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Milestones

Yes

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4 hours ago, JSngry said:

...A "timeless quality", can only exist as long as something exists to present it to a people who are there to have it presented, and then only if they are there in such a way so as to be disposed to embracing whatever that quality is. That's a helluva whole lot of specifics to impose on something as non-specific as "time", so...good luck with all that....

Earlier this week, I hear Sonny Rollins playing "Winter Wonderland" in Kroger. Once I did the math of who owns what and how this got there, was I left with anything else or provable, quantifiable value? I mean, it made me laugh like hell to hear that music just...melting all over Kroger, but if anybody else besides me noticed, it only has life there for as long as somebody puts it there. And at some point, I'd expect somebody to say, hey, what is it with this weirdass melting Christmas song, get that shit out of here! And then, hey, so much for "timelessness", right?

I had just about the same reaction to hearing, "I Wanna Be Sedated" in Kroger too last week.
Yes, you laugh, and then realize that you've had an auditory version of a rainbow
(as you described above) that works in a very pinpointed way on your psyche.
The human trait of placing time-based events in a wildly flexible mind-frame and
deciding that "it" will not be affected by the passage of time is a pretty curious short-sited quirk
that's delusional at best and counter-productive at worst. I think what many people refer to as
"timeless" is invoked by the act of placing said stimulus in two historical moments simultaneously:
rubbing the "now" with the "then" and producing sparks, but letting on that the sparks were and
will continue to be a rainbow of colors that everyone will recognize for time immemorial. 
It's a very strange tendency that provides people - even those without a personal social network,
(that, of course, works in the same fashion) - a place to hang their auditory hats.

"I Wanna Be Sedated"?

Hell yes!

It's the holiday season!

Now, everyone sing along with the organ: "Ommmmmm ... "

 

 

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18 hours ago, Scott Dolan said:

Hmmm...I'm not so sure about that assertion. For example, isn't Kind Of Blue timeless? Aren't most Classical pieces timeless? 

I'd say they are canonised. Anyway, Kind of Blue has only been around for around 50/60 years. It's a bit early to call it 'timeless'. The term is generally a euphemism for "I like it a lot and if you have 'good taste' (like me) you will too". 

"With Yes, unfortunately, I think you can. Not that any of it is bad, it just really shows its age."

'Kind of Blue', the St. Matthew Passion show their age. But when you connect with music you don't notice it. Music that shows its age is music other people listen to.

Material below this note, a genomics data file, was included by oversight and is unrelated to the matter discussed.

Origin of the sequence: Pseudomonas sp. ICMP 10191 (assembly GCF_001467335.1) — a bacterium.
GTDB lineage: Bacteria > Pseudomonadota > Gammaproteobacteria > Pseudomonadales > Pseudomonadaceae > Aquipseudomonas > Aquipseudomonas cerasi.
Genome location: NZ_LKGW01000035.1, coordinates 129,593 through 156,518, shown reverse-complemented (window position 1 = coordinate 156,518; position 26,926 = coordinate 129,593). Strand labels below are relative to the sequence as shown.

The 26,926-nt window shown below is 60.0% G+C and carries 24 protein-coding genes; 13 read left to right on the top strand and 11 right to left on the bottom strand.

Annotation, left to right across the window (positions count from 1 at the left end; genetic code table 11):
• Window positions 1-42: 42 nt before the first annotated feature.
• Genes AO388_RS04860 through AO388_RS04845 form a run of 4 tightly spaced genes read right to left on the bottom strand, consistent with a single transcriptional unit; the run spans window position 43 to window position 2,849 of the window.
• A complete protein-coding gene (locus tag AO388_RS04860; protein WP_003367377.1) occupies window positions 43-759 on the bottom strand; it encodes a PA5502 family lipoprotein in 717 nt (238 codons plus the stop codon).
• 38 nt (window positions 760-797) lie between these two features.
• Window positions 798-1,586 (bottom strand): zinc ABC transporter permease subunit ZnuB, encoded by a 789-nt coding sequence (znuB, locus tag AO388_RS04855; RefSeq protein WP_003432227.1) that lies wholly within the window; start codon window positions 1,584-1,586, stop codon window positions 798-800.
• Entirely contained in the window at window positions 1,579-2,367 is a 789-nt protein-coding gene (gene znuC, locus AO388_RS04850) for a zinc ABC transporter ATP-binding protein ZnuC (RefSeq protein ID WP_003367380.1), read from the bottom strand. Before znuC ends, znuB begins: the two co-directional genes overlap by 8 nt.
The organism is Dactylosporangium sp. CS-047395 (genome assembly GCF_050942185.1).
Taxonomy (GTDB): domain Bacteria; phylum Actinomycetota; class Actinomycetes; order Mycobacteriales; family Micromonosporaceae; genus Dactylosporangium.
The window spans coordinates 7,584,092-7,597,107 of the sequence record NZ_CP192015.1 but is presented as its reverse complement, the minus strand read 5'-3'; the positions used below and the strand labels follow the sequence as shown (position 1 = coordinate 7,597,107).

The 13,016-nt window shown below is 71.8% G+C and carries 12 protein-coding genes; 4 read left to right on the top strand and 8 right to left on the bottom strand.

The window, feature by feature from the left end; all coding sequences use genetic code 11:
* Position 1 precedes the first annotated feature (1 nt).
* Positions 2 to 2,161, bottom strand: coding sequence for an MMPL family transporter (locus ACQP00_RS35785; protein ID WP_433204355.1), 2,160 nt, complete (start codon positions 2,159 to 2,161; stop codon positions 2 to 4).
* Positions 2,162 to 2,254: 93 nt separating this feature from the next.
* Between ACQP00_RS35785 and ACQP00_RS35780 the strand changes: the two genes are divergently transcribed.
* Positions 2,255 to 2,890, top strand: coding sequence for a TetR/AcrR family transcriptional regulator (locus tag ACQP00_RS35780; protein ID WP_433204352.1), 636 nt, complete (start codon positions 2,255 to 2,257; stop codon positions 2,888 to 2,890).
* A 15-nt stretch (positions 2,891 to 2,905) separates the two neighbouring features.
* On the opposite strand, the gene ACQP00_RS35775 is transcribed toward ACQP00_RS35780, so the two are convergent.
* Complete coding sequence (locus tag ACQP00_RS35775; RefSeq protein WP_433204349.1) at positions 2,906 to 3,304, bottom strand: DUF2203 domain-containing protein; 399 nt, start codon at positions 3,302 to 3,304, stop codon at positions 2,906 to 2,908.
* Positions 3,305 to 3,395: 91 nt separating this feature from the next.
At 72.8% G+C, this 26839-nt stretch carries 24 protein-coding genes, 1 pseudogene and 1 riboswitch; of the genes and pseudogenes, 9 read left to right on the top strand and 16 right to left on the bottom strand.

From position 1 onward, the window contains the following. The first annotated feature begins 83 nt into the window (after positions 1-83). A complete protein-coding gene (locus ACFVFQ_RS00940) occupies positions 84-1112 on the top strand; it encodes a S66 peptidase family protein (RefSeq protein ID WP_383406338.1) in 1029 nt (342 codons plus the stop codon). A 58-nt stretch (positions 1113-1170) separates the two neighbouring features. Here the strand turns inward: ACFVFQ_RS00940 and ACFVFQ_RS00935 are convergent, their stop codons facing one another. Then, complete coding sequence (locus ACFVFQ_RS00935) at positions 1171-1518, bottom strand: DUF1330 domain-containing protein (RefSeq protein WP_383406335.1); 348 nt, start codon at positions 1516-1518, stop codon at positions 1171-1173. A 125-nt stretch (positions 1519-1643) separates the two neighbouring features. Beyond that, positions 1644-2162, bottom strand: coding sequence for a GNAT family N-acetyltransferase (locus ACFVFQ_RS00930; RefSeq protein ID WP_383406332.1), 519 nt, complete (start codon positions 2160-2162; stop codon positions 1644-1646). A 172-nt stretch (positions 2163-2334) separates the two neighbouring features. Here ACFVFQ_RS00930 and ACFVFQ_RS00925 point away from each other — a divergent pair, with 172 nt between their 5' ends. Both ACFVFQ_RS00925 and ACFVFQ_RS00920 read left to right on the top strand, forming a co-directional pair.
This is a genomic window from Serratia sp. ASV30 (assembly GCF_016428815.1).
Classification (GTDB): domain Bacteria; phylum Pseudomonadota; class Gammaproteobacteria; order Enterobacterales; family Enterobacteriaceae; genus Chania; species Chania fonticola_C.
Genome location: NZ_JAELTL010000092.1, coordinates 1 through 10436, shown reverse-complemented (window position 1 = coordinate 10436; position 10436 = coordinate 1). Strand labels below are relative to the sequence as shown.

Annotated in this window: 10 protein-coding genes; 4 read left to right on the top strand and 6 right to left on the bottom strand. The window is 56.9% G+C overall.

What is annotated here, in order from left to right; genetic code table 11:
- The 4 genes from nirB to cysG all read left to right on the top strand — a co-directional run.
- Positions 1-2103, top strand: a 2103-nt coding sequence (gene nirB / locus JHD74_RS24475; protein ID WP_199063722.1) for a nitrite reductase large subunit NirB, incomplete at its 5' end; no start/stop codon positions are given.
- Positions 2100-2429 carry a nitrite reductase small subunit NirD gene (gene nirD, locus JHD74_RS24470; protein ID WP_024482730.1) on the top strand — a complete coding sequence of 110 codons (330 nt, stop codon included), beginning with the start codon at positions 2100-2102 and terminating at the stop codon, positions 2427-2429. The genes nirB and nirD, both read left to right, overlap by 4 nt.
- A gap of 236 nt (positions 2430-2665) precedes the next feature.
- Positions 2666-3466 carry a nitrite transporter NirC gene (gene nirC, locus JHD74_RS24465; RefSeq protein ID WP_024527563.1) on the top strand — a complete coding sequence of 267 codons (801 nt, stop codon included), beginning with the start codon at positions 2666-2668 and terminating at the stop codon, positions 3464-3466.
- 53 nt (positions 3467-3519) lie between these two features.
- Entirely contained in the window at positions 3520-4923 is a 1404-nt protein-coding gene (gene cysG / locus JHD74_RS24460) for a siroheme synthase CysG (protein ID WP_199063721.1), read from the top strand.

**********************************

This is all, as ever, about personal taste and listening contexts. Part of the hostility to Yes arose from the fact that for a few years in the mid-70s they were mega-successful - that always provokes a reaction. 

I also think that one of the reasons many people find them 'cold' is because they deliberately avoided the blues, soul, gospel etc building blocks that were standard to rock at the time.  To a 15 year old in a sleepy English town in 1971 that was so refreshing - not that I didn't like lots of the standard rock but as with the folk-rock bands and the Soft Machine/Caravan groups it just felt that this belonged to us. Most British rock bands of the time affected Americanisms (inevitably, given the power of rock and roll) right down to the accents - it was rather nice to hear music sung in Lancastrian (despite the silly lyrics which always sounded silly). 

The blues/soul/gospel tradition is so important to so much American popular music that it's not hard to see why taking that out might be perceived as 'soullessness'. But for that 15 year old provincial English kid it sounded like music that reflected life in England far more than someone from Bromsgrove singing about how he was going down to Memphis to get him a mojo hand (pork pie, perhaps, but not a mojo hand). 

**************************************

I still listen to Yes every now and then (did so last night - the forbidden album) - there's oodles of music I've heard subsequently that I value more highly in my own personal listening world (I don't much care for overall pronouncements of 'greatness'). But they hold a special place for me purely because of what they meant at a time that I was just getting obsessed with music and I'd say they shaped a lot of the way I hear music - often very different music - subsequently.

Taste is an odd thing resulting from all manner of experience, background, peer pressure, response to prevailing orthodoxies, accidental bumping into things. Queen are a group who aren't that different to Yes - more poppy but full of flash instrumentals, big production numbers, shifting metres and segmented tracks made up of two or three songs. Yet I can't abide them. I know they were incredibly talented, understand why they are so popular (much more so than Yes) and yet they set my teeth on edge. To adopt an Americanism, 'Go figure!' 

6 hours ago, Milestones said:

Certainly one has to feel that the works of Shakespeare and Mozart, having survived for centuries, will not be vanishing any time soon.  Some 20th Century artists may have the same lasting power.

Maybe for as long as 'Western' culture is the dominant culture of the world - they've been long written into the canon of what 'cultured' people 'admire' and 'appreciate' (which is not to knock the writing or music in any way - merely to suggest that the status of such figures is about more than inherent 'artistic' value).